This month officially marks the 25th anniversary of New York’s vintage fashion Mecca, What Goes Around Comes Around (WGACA). In celebration of this milestone, WGACA went deep into their archives to curate an exclusive capsule collection featuring 25 of their dopest pieces from decades past. The collection drops today at the brand’s SoHo shop. Check out all the pieces here and then head over to West Broadway between Broome and Grand to shop the capsule IRL.
1. Led Zeppelin Icarus T-Shirt, 1976, $750
“A lot of [Led Zeppelin t-shirts] were made just for one gig, plus there were promotional shirts released by the record companies. They were more exclusive and rare because they would be given out at a launch party or to radio stations to get airtime for their artists,” says WGACA CEO, Seth Weisser. “The rarity of the shirts was much more substantial than, say, a 1981 Rolling Stones shirt, where they had 150 dates on the tour and a massive number of those shirts were made.”
2. Levi’s Big E Jeans, pre-1971, $1,250
“I don’t believe anything in the contemporary denim era will become collectible. You cannot replicate the original thing,” says Weisser. “They’re the Rolex of denim.”
3. Levi’s Big E Denim Jacket, pre-1971, $350
Apart from the 501 jean, the denim jacket is probably Levi’s most iconic style. Much like the 501, it has undergone many changes and iterations throughout the decades, but remains a classic fashion staple that has proved to stand the test of time.
4. Blue and Yellow Cat Dragon Souvenir Bomber Jacket, 1950s, $2,950
“The whole trend for the past three years with the silk bomber, the embroidery, the Gucci and Saint Laurent, that all those people did, those are inspired by 1940s and ’50s souvenir jackets that we’ve been selling for 20 years,” says Weisser.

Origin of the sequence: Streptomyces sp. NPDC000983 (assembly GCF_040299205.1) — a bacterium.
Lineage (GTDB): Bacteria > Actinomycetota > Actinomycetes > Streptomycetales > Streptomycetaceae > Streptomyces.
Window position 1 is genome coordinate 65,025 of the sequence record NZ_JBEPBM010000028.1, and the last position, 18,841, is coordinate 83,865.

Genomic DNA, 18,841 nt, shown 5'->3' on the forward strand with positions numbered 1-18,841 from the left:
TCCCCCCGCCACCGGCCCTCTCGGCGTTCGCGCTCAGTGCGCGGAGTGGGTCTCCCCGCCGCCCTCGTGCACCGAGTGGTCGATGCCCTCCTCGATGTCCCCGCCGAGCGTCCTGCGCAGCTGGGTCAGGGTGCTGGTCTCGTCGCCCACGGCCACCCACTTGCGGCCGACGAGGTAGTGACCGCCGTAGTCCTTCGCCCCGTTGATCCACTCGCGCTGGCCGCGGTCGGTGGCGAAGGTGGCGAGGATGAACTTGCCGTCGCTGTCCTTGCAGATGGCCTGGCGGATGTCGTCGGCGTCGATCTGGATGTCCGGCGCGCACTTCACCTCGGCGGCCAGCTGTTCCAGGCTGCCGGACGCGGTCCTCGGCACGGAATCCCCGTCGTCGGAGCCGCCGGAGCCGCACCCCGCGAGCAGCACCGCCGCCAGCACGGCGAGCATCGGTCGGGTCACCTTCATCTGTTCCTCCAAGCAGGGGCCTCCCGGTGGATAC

5. Handmade Victorian White Lace Eyelet Dress, $1,750
The nature of intricately weaving thread into such ornate design gave women a job in a booming industry in the 17th century. Before 1768, lace was made by hand and by women and worn by everyone. The eyelet, a type of embroidery that includes a cutout reinforced with thread, was also a handmade feature of the time. The holes helped keep the wearer cool during summer months. Due to industrialization, the business of hand-making dresses with such delicate features fizzled. Consistent with the times, this Victorian dress was constructed by hand and has the bespoke qualities of couture.
6. Black Jeweled Sleeveless Slip Dress, ca. 1925, $3,500
In the 1920s, women eschewed ankle length dresses, cinched corseted waists, and modest clothing for a more relaxed “garconne”or boyish appeal. This is also when the bob was born. Women started to flatten their busts, shorten their hemlines, leave their arms bare and wear straight, body-ambiguous dresses. Flappers, the more seductive of the lot, opted for slinky knee-length dresses that were highly embroidered or beaded for night – often paired with a headdress or hat and low-heeled shoes. This allowed for movement as a physical and political statement.
7. Widow’s Mourning Dress, 1930s, $2,500
The fabric traditionally used for widow’s mourning clothes during the reign of Queen Victoria trickled into the 1930s. The modest attire of a widow was dictated by the Queen down to the fabric known as crepe. The crepe texture is achieved through chemical treatment or manually manipulating the fabric with heat and pressure to get a rippled effect. The fabric became incorporated in tea-length to maxi dresses. This fitted, black, high-neck, button-sleeved dress was in line with the fashion etiquette of the times.
8. WWII Leather Bomber Jacket, 1940s, $2,500
The Type A-2 leather flight jacket is an American military-issued flight jacket produced during World War II. These jackets are distinguished by snap-flap patch pocket, a shirt-style snap-down collar, epaulets, knit cuffs and waistband, a back constructed from a single piece of leather to limit stress on the garment, and a lightweight cotton lining, and a leather hang strap. Authentic jackets have a military-issued label attached just below the back collar.
9. Buco Leather Motorcycle Jacket, 1940s, Price Upon Request
Today, Buco jackets are some of the rarest vintage leathers to find and are highly sought after by collectors and aficionados.
10. Courrèges Shift Dress, ca. 1965, $1,950
The mini shift dress is the defining shape of the 1960s. Influenced by modernist architect and designer Le Corbusier’s primary color palette and geometric forms, André Courrèges created the modern look for the 1960s woman.